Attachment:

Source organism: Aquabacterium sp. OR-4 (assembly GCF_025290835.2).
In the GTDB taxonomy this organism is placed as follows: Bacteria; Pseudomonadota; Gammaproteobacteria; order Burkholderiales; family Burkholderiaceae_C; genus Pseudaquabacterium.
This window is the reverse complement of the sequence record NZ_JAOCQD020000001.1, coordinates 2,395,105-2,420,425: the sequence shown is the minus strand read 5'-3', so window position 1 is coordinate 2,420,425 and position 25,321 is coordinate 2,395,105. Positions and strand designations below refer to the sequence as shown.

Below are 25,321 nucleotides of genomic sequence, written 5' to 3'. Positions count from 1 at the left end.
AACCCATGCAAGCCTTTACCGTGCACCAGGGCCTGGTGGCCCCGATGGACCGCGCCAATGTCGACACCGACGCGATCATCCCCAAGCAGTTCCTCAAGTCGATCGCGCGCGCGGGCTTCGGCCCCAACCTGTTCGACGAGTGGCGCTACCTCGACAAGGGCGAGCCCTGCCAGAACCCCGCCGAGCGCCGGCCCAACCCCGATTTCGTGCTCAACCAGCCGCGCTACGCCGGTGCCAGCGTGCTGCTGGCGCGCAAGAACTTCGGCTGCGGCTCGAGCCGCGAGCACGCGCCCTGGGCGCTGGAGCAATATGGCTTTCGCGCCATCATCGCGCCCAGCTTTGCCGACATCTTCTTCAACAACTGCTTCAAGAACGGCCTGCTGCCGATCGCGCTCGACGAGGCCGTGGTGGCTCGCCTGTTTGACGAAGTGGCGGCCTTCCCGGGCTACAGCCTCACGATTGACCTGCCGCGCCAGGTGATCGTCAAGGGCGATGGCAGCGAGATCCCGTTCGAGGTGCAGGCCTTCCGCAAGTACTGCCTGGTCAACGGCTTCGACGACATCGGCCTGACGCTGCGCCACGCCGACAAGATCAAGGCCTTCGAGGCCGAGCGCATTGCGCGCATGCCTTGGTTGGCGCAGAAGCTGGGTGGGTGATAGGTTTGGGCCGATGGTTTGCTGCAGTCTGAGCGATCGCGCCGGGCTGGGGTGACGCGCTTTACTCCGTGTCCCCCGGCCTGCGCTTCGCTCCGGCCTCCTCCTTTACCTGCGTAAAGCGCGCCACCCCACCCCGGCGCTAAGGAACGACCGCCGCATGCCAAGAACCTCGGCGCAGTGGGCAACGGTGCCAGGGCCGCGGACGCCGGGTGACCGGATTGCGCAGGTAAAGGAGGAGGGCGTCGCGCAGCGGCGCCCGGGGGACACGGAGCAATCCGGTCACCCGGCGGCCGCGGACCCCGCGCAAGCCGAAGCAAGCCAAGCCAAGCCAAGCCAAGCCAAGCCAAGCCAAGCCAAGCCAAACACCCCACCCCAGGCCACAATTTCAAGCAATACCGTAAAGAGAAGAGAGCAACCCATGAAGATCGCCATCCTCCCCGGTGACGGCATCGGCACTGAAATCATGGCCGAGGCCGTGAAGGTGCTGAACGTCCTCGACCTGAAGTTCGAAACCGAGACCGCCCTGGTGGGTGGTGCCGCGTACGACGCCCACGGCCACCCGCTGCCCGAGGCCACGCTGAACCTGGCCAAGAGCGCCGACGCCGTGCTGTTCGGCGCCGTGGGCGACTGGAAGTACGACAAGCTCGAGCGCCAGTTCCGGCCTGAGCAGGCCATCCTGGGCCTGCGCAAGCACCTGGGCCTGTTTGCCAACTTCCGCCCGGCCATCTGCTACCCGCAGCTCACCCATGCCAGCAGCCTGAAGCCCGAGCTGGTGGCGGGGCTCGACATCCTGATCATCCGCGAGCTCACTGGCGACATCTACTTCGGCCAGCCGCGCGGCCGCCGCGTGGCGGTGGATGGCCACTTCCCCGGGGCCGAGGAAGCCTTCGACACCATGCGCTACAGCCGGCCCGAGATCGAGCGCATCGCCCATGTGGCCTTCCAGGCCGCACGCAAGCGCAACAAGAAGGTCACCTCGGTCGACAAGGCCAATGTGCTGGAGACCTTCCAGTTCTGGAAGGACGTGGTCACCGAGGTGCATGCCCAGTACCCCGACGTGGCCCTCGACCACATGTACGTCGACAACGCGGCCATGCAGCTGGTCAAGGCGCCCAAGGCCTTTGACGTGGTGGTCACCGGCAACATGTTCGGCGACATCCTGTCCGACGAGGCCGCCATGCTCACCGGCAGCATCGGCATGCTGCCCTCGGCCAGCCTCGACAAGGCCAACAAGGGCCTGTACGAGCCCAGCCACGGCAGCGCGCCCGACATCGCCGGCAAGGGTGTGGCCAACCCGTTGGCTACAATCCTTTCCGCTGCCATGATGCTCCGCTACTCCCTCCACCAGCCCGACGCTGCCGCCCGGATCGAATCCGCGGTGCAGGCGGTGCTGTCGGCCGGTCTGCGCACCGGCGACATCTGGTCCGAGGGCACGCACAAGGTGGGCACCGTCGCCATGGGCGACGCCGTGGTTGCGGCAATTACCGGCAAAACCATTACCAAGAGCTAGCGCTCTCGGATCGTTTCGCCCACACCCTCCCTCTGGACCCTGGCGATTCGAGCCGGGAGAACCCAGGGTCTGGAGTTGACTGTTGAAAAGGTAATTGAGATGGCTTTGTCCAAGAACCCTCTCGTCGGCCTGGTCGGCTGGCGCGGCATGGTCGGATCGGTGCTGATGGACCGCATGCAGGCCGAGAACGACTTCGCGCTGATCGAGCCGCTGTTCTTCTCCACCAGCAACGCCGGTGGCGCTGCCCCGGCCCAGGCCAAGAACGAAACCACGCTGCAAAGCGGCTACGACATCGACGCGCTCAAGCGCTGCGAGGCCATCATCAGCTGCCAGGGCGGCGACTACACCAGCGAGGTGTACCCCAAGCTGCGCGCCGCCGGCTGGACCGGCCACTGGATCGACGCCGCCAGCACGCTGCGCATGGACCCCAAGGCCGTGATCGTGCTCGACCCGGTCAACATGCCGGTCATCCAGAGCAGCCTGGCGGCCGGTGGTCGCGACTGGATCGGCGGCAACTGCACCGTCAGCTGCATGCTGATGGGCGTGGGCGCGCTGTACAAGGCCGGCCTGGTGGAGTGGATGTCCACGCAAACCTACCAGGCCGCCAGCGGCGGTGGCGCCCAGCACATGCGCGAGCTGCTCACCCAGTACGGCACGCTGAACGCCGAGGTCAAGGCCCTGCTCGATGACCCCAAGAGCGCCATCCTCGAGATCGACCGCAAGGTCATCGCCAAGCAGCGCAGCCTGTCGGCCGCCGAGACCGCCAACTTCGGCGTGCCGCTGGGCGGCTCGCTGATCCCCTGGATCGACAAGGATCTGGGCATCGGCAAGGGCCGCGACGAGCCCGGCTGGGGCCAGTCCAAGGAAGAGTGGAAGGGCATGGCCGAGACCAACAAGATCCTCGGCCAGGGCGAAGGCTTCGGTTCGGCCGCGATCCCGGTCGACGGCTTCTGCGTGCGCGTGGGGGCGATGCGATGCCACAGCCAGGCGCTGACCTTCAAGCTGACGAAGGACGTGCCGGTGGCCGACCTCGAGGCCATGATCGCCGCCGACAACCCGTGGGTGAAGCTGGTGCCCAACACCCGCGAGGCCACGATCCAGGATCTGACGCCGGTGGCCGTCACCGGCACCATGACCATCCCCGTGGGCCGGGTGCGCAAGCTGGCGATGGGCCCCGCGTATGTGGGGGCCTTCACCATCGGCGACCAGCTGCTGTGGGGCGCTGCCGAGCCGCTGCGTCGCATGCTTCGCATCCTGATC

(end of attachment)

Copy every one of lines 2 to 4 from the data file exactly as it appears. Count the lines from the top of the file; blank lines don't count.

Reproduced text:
In the GTDB taxonomy this organism is placed as follows: Bacteria; Pseudomonadota; Gammaproteobacteria; order Burkholderiales; family Burkholderiaceae_C; genus Pseudaquabacterium.
This window is the reverse complement of the sequence record NZ_JAOCQD020000001.1, coordinates 2,395,105-2,420,425: the sequence shown is the minus strand read 5'-3', so window position 1 is coordinate 2,420,425 and position 25,321 is coordinate 2,395,105. Positions and strand designations below refer to the sequence as shown.

Below are 25,321 nucleotides of genomic sequence, written 5' to 3'. Positions count from 1 at the left end.